The Alberta PIPA has some unique provisions that were added by amendment to that Act in May 2010, which set out minimum standards for notification requirements in the event of security breaches that pose a real risk of significant harm (organizations must notify the Commissioner, and upon receipt of such notice, the Commissioner may require the organization to give notice to affected individuals). The purpose of the notification requirements is to avoid or mitigate harm to individuals that might result from the breach.

The Federal Government has introduced legislation to amend PIPEDA and require mandatory data breach notification, to both the Privacy Commissioner and to affected individuals, of any breach of security safeguards involving personal information, “if it is reasonable in the circumstances to believe that the breach creates a real risk of significant harm to the individual” (Bill S-4, the Digital Privacy Act). Two previous government Bills (Bill C-29, 2010; Bill C-12, 2011) failed to pass before the close of the respective Parliamentary sessions, and a substantially similar Bill introduced by an opposition Member of Parliament was defeated by the government in January, 2014 (Bill C-475). However, if the current Bill should pass, the amendments would dramatically increase the frequency of mandatory notice programs across Canada.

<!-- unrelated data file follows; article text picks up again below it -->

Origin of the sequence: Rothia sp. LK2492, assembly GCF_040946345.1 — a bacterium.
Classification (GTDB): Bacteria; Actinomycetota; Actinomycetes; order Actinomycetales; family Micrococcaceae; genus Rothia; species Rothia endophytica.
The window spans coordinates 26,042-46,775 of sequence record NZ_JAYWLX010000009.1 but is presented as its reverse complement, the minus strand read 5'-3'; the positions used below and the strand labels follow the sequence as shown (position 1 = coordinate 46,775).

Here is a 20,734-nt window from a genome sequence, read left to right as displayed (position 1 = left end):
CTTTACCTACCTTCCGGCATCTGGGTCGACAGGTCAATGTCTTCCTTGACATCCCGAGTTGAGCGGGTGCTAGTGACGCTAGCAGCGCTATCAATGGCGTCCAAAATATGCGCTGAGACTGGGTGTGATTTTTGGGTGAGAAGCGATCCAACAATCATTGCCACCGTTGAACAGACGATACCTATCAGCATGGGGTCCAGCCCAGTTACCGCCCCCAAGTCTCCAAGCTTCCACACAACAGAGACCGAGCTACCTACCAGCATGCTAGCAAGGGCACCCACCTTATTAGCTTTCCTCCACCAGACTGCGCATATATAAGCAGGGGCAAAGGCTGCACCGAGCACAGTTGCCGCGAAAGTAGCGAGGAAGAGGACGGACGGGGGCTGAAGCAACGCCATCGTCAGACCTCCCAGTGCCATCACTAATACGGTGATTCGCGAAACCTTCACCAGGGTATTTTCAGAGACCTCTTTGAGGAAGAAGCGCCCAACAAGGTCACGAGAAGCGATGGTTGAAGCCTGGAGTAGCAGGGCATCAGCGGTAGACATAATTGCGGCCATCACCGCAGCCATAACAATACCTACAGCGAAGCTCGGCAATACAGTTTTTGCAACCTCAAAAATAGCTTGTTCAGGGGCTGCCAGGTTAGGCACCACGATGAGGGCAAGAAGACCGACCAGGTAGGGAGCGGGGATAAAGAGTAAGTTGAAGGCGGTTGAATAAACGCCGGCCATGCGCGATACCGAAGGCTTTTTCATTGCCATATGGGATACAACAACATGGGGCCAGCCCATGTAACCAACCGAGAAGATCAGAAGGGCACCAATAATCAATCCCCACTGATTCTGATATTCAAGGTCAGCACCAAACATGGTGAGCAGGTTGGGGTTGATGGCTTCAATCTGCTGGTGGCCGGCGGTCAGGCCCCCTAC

None of the other general personal information protection Acts currently contain an express duty to notify, but Manitoba’s PIPITPA will, if it comes into force, require organizations to notify individuals “as soon as practicable” about the theft or loss of, or unauthorized access to, their personal information. As of November, 2014, this statute had not yet come into effect.

Like the personal information protection Acts that apply to the public sector, these Acts establish a Commissioner with similar powers to hear and investigate complaints, initiate their own complaints and audits, and write reports of their conclusions and make orders following an investigation. Many of these Acts give the complainant a right to apply to court for a hearing following an investigation.

The federal PIPEDA authorizes a complainant to bring action in court following a report of a Commissioner, and authorizes the court to order organizations to comply with the Act, and to award damages for breach of privacy. The provincial Acts provide the Commissioner with the power to make orders, and establish offences under the Act for failing to comply with the order of a Commissioner. None of these provincial Acts provide for a right to seek damages from the Commissioner for breach of privacy. However, the Quebec Act provides the Commissioner with broad powers to make remedial orders. Complainants may try to seek damages under this provision.

The BC and Alberta acts create a statutory cause of action for damages resulting from a breach of the Act found by the Commissioner, or resulting from an offence committed under the Act, if an individual has suffered loss or injury as a result of the breach or offence. These Acts do not provide for a right of appeal of a Commissioner’s decision, but judicial review is available to the local courts.